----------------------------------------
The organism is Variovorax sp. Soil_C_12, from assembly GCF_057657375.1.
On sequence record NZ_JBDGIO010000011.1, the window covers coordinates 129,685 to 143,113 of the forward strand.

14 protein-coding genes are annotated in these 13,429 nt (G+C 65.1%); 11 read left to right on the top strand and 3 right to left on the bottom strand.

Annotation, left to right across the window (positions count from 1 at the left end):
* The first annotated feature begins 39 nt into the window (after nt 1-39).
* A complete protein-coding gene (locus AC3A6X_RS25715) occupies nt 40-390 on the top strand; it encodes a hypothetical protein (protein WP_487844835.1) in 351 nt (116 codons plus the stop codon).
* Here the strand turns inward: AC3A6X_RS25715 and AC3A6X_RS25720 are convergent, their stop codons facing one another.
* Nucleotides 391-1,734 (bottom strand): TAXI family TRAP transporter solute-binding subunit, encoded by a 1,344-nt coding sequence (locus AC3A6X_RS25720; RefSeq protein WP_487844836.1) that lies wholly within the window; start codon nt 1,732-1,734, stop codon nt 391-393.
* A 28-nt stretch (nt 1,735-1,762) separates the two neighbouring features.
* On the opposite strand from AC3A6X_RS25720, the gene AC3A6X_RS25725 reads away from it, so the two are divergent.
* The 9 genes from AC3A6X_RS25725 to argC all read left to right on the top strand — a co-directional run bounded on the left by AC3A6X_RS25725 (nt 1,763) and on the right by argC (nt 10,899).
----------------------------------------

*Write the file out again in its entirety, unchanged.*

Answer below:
The organism is Variovorax sp. Soil_C_12, from assembly GCF_057657375.1.
On sequence record NZ_JBDGIO010000011.1, the window covers coordinates 129,685 to 143,113 of the forward strand.

14 protein-coding genes are annotated in these 13,429 nt (G+C 65.1%); 11 read left to right on the top strand and 3 right to left on the bottom strand.

Annotation, left to right across the window (positions count from 1 at the left end):
* The first annotated feature begins 39 nt into the window (after nt 1-39).
* A complete protein-coding gene (locus AC3A6X_RS25715) occupies nt 40-390 on the top strand; it encodes a hypothetical protein (protein WP_487844835.1) in 351 nt (116 codons plus the stop codon).
* Here the strand turns inward: AC3A6X_RS25715 and AC3A6X_RS25720 are convergent, their stop codons facing one another.
* Nucleotides 391-1,734 (bottom strand): TAXI family TRAP transporter solute-binding subunit, encoded by a 1,344-nt coding sequence (locus AC3A6X_RS25720; RefSeq protein WP_487844836.1) that lies wholly within the window; start codon nt 1,732-1,734, stop codon nt 391-393.
* A 28-nt stretch (nt 1,735-1,762) separates the two neighbouring features.
* On the opposite strand from AC3A6X_RS25720, the gene AC3A6X_RS25725 reads away from it, so the two are divergent.
* The 9 genes from AC3A6X_RS25725 to argC all read left to right on the top strand — a co-directional run bounded on the left by AC3A6X_RS25725 (nt 1,763) and on the right by argC (nt 10,899).